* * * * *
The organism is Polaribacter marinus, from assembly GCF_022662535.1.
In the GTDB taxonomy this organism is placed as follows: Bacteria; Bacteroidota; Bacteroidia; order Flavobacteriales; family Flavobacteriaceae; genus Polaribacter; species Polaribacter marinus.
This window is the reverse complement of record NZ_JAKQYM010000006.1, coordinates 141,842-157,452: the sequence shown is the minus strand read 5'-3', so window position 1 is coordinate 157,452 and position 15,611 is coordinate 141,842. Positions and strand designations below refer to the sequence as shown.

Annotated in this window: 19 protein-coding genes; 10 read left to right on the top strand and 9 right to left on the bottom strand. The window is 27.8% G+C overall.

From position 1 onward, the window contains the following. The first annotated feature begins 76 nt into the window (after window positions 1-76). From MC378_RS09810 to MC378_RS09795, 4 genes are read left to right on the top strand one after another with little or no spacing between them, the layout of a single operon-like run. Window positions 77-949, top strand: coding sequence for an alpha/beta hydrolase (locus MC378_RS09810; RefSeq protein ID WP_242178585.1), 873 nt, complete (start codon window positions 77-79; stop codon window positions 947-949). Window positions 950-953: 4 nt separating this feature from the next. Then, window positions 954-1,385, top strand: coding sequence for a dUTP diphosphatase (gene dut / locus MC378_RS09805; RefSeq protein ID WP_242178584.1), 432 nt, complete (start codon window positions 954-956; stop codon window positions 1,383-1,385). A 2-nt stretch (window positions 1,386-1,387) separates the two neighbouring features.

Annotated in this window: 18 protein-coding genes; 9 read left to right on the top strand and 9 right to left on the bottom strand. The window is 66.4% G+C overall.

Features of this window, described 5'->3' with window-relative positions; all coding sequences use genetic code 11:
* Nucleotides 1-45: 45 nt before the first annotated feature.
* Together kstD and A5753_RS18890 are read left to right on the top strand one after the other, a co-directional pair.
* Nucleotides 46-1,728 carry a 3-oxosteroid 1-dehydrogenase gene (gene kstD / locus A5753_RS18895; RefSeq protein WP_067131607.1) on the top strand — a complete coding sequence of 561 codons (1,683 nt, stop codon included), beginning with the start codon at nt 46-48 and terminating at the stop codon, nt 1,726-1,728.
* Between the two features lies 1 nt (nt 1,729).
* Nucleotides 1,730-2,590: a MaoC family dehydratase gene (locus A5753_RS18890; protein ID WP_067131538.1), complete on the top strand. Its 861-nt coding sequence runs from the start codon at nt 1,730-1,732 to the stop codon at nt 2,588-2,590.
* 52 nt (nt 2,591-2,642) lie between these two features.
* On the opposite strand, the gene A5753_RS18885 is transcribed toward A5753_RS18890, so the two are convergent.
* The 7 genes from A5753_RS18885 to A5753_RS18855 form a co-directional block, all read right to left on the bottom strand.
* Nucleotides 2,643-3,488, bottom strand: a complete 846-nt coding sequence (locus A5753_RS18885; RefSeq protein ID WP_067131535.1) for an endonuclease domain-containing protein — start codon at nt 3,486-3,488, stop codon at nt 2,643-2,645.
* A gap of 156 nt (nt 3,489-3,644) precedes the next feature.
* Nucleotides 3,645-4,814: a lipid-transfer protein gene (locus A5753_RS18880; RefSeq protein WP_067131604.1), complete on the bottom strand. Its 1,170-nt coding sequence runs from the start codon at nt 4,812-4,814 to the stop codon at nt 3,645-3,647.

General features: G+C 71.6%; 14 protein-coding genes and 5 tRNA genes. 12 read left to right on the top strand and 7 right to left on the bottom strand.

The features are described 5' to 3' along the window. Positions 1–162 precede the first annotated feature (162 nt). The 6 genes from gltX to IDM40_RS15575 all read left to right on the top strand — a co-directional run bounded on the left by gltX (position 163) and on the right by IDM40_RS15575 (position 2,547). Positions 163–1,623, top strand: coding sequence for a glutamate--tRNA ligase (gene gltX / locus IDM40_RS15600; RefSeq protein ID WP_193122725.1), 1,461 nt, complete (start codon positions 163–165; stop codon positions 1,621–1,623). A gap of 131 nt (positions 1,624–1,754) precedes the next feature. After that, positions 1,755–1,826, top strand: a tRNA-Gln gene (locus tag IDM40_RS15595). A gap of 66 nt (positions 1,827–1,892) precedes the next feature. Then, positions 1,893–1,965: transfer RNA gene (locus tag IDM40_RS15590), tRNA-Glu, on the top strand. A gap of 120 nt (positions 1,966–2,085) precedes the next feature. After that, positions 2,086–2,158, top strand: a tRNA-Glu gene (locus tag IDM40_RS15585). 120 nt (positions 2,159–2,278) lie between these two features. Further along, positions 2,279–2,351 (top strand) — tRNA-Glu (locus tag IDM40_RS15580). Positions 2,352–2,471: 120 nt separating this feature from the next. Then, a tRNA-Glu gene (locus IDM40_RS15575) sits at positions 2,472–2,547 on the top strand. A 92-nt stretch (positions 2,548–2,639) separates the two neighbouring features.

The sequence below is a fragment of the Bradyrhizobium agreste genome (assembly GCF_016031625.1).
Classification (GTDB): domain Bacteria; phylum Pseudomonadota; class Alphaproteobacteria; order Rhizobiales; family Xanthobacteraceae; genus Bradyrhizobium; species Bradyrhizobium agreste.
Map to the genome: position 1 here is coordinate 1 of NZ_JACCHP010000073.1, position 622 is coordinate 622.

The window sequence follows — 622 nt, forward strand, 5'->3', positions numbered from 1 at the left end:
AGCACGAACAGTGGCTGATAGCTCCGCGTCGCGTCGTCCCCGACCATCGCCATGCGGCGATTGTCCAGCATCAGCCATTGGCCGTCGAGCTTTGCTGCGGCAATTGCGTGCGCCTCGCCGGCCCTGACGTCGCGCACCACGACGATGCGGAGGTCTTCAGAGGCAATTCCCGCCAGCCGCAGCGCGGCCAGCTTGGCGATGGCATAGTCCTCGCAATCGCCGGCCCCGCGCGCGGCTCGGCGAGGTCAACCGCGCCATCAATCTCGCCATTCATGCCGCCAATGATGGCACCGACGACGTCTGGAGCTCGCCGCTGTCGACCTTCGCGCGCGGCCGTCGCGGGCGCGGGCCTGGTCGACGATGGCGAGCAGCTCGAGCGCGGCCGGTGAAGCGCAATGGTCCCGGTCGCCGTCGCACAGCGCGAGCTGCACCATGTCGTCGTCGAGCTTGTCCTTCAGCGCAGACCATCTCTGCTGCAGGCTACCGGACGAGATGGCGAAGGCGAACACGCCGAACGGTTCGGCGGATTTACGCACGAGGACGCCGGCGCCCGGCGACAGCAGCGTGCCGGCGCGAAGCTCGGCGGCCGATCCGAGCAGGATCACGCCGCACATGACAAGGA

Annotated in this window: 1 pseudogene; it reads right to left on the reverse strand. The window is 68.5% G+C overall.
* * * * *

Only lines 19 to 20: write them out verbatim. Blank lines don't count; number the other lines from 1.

General features: G+C 71.6%; 14 protein-coding genes and 5 tRNA genes. 12 read left to right on the top strand and 7 right to left on the bottom strand.

The features are described 5' to 3' along the window. Positions 1–162 precede the first annotated feature (162 nt). The 6 genes from gltX to IDM40_RS15575 all read left to right on the top strand — a co-directional run bounded on the left by gltX (position 163) and on the right by IDM40_RS15575 (position 2,547). Positions 163–1,623, top strand: coding sequence for a glutamate--tRNA ligase (gene gltX / locus IDM40_RS15600; RefSeq protein ID WP_193122725.1), 1,461 nt, complete (start codon positions 163–165; stop codon positions 1,621–1,623). A gap of 131 nt (positions 1,624–1,754) precedes the next feature. After that, positions 1,755–1,826, top strand: a tRNA-Gln gene (locus tag IDM40_RS15595). A gap of 66 nt (positions 1,827–1,892) precedes the next feature. Then, positions 1,893–1,965: transfer RNA gene (locus tag IDM40_RS15590), tRNA-Glu, on the top strand. A gap of 120 nt (positions 1,966–2,085) precedes the next feature. After that, positions 2,086–2,158, top strand: a tRNA-Glu gene (locus tag IDM40_RS15585). 120 nt (positions 2,159–2,278) lie between these two features. Further along, positions 2,279–2,351 (top strand) — tRNA-Glu (locus tag IDM40_RS15580). Positions 2,352–2,471: 120 nt separating this feature from the next. Then, a tRNA-Glu gene (locus IDM40_RS15575) sits at positions 2,472–2,547 on the top strand. A 92-nt stretch (positions 2,548–2,639) separates the two neighbouring features.